Frankenstein Must Be Destroyed

Holding out the key: Peter Cushing in Frankenstein Must Be Destroyed (dir. Terence Fisher, 1969).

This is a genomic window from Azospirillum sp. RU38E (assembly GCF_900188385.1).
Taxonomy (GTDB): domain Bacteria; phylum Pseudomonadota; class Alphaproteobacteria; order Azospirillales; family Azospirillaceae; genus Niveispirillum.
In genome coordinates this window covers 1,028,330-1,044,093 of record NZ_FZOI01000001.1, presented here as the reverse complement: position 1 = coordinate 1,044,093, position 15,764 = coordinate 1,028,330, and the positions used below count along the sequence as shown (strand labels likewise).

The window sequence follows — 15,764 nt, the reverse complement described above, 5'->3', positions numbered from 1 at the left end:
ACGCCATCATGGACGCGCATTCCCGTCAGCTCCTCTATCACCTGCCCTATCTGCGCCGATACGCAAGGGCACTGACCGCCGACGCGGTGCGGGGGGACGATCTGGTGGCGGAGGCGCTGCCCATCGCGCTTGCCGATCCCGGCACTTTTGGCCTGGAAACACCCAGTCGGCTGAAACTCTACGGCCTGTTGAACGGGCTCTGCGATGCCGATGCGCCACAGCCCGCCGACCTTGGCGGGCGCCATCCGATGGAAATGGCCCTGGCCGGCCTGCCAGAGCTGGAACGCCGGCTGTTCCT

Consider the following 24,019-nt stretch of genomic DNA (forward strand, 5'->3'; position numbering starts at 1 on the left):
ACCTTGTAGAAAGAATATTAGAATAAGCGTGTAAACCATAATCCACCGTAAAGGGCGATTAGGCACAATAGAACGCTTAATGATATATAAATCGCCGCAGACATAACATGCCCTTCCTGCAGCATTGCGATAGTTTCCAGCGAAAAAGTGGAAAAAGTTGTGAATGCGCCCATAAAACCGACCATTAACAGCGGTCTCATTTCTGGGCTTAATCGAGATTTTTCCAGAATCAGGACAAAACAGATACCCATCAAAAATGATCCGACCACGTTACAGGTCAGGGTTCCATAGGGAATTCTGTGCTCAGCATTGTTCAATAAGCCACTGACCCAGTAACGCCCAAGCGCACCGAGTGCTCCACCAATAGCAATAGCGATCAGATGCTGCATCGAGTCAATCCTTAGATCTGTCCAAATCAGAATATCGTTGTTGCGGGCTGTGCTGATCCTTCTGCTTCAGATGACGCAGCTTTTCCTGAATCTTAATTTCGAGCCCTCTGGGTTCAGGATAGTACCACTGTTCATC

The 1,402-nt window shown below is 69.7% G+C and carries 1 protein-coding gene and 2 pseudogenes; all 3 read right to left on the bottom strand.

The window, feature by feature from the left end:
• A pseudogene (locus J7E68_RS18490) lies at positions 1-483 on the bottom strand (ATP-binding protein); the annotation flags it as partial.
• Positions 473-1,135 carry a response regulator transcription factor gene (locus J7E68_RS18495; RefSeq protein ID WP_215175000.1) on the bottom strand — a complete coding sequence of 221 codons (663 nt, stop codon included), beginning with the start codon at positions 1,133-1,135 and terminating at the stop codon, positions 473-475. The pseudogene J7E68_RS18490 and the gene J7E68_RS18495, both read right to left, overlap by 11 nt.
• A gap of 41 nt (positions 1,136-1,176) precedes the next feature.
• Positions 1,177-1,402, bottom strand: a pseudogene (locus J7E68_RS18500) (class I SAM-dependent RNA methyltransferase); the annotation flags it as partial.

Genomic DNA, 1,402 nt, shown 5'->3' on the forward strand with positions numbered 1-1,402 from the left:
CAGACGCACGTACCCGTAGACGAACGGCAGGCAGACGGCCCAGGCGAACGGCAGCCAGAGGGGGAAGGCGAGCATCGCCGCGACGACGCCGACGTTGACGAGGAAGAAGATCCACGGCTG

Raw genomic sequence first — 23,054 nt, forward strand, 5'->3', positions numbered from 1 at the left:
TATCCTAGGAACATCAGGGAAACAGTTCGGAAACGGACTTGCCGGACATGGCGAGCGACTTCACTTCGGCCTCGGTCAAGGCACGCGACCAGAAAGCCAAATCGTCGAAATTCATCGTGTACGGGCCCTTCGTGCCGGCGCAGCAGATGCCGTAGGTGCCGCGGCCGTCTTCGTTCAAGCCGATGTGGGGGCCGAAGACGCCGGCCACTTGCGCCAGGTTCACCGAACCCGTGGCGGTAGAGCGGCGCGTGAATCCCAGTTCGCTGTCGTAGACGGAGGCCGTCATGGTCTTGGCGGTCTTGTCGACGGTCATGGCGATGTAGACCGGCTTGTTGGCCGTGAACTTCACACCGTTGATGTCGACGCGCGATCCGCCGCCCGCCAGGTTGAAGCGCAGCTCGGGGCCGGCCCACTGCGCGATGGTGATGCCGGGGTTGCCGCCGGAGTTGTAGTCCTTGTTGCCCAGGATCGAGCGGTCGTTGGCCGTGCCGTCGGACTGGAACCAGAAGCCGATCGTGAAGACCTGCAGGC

Destroyed? Isn't that a bit harsh? Maybe not. Frankenstein takes his sociopathic malevolence to new levels in this, the fifth installment in the Hammer series. Among his crimes this time around: murder, robbery, blackmail, and rape. A strange tableau of relentless cruelty. It's hard to say what, if any, identification or sympathy Frankenstein is capable of inspiring, and yet, there's something fascinating about his continually botched pursuit of scientific enlightenment via mutilation and mayhem. The first time we see Frankenstein in the film, he is wearing a grotesque rubber mask. The immediate assumption that springs to mind is that we are seeing one of his experiment/victims, and when the mask comes off, it's a neat sleight of hand--Frankenstein is the monster, which, as I've said before, is Fisher's conceit throughout the series. But Fisher doesn't seem entirely sure how to pitch this idea. Cushing's charisma and urbanity seems somewhat at odds not only with the brutality of his character, but with his comically debased picaresque aspects. Or maybe this dissonance is the thing that makes these otherwise fairly stilted sado-dramas come close at times to brilliance.

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